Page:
NEW YORK (TheStreet) -- China might get tempted to put its environmental goals on hold in order to address its current problems with its economy and stock market. That would be a big mistake.
China announced a bit of good news on the environmental front this week, saying emissions of two gases associated with acid rain, nitrogen oxide and sulfur dioxide, were reduced in the first half of the year compared to the same period in 2014.
Such news is always welcome. The world's second-largest economy has committed to ambitious environmental goals, including cuts in its carbon emissions, and there is every sign China is serious about its role in fighting global climate change.
Yet as the government of Premier Li Keqiang grapples with a raft of pressing economic problems both at home and abroad, it could well decide to put at least some of those environmental commitments on hold. Growth has slowed and stocks have plunged -- and the ensuing turmoil has taken a toll on markets worldwide. The central government has tried hard to control the chaos. And if ever it felt tempted to let some green goals slip, that time might well be now.
But whatever the perils Beijing faces in the markets, they will only get worse if the country does not come to grips with its emissions crisis.
For many of China's more than 1.3 billion people, choking pollution is a daily fact of life, and its contribution to global greenhouse gases is a pressing issue for China's global branding. Young and old alike fight their way through sickening smog just to get to school and work. Industry must continue to compete, but it must also reduce the energy intensity of everything it makes.
Beyond the obvious social and environmental impacts, this also leaves the government facing potentially catastrophic long-term health care costs for the largest population on the planet. Sick people don't drive vibrant economies. Moreover, it is one thing to have a country where half its poor want to leave. It is quite another thing to have a country where half the wealthy want to leave. Having a healthy environment is critical to address this existential crisis.
China is the largest consumer of coal in the world. When burned, coal creates emissions that add to local pollution as well as to the global greenhouse gas footprint. Nearly 70% of the electricity in China is still generated by burning coal, compared with 30% in the U.S. And while China's slowdown theoretically means factories are producing less pollution, it also means less demand for coal, which lowers its price and, in turn, makes it even more appealing as a raw material.
To get out of this vicious cycle, Beijing needs to radically improve its power-to-pollution ratio. In other words, China must find a way to generate more power with fewer emissions. That means slashing its dependence on coal.
Without question, the investment in renewable technologies needed to achieve that is expensive. And the cost now is even greater on a relative basis, with coal (and oil) prices at their lowest levels in years.
So, even as China grapples with a slowdown, it also needs to persevere in the expensive investment of a conversion to clean technologies.
Already, there are signs that China is coming up short on some of its commitments to renewable energy. The National Energy Administration, which oversees the country's energy development and industrial plans, said earlier this year that China had reached less than half of its planned solar energy capacity for 2015.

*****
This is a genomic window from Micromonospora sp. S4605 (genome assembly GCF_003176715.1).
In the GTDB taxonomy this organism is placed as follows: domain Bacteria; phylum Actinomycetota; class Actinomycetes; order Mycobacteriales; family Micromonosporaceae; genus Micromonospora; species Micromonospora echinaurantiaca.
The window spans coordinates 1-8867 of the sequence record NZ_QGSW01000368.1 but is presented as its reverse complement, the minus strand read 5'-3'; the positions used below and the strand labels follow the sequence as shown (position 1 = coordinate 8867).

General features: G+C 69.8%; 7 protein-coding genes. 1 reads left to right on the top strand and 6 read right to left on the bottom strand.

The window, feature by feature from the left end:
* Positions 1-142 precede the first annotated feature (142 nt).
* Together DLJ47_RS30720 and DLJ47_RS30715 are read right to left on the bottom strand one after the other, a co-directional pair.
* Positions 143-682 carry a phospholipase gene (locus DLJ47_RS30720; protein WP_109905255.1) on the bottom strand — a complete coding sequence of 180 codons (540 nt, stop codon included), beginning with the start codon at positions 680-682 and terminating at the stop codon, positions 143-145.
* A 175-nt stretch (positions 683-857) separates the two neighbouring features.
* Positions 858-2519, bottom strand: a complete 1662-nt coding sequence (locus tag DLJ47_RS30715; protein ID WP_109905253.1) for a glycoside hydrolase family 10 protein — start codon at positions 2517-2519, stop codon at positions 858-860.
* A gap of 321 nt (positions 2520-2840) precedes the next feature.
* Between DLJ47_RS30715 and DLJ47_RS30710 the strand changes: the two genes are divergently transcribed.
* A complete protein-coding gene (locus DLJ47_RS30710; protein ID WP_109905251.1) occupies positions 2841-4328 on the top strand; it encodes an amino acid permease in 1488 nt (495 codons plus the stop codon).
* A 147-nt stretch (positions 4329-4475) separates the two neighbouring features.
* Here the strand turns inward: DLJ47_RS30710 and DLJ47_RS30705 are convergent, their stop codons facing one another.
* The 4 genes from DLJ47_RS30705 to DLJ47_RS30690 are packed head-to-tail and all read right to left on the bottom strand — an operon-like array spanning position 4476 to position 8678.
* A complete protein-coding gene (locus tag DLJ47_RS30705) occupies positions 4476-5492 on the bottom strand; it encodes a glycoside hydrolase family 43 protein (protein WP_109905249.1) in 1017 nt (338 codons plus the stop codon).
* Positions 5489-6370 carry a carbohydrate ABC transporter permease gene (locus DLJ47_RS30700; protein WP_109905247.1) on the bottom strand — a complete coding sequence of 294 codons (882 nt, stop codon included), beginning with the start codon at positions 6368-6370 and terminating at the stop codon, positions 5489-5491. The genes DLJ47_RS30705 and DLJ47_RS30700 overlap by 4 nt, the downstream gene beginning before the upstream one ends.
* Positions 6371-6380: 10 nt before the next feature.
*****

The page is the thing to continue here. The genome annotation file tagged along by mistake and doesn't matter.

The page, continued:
Moreover, such official statistics don't always allow the transparency we would hope to see from the most important emerging economy in the world.
At a time when China's GDP is growing at around 7.3%, for example, the China Electricity Council reported that electricity consumption grew just 1.3% in the first half of 2015.
Clearly we might expect to see such a divergence between those numbers in a Western, consumer-based economy. But for all its stratospheric growth in recent years, China remains largely industrial -- and largely coal-burning. To many market analysts, those statistics sound more like a future target than present reality.
But a review of China's past reveals a consistency in successful planning and execution. China sets a goal and it manages its industry to meet it.
In fact, China's rapid growth has provided it with massive cash reserves, a deep pocket of riches that can, and will likely, be used to invest in the energy technologies of the future. History should lead a market observer to see the current situation -- at least with respect to energy and the environment -- as a bump in the road. The recent selloff could actually be a buying opportunity for energy investors.
China's investment in renewable energy is a fixed asset investment that could act as stimulus to minimize the slowdown.
China has laid out an aggressive but achievable goal to increase its renewable, low-emission energy sources to 20% by 2030 from 10% in 2013.
It is truly a matter of self-preservation for the Chinese, and hardly less important for the rest of the world. Between 2000 and 2012, China's total CO2 emissions more than doubled, and its success in moving to renewable energy is essential in reaching global emissions goals.
Chart data source: European Commission Emission Database for Global Atmospheric Research
It used to be commonplace to say that, when America sneezed, the rest of the world caught a cold. In many ways, and certainly when it comes to emissions, the same can be said of China today.
China plays a central role in improving the environment for the entire planet. Let's hope the current slowdown doesn't tempt the government to change its mind.
This article is commentary by an independent contributor. At the time of publication, the author held no positions in the stocks mentioned.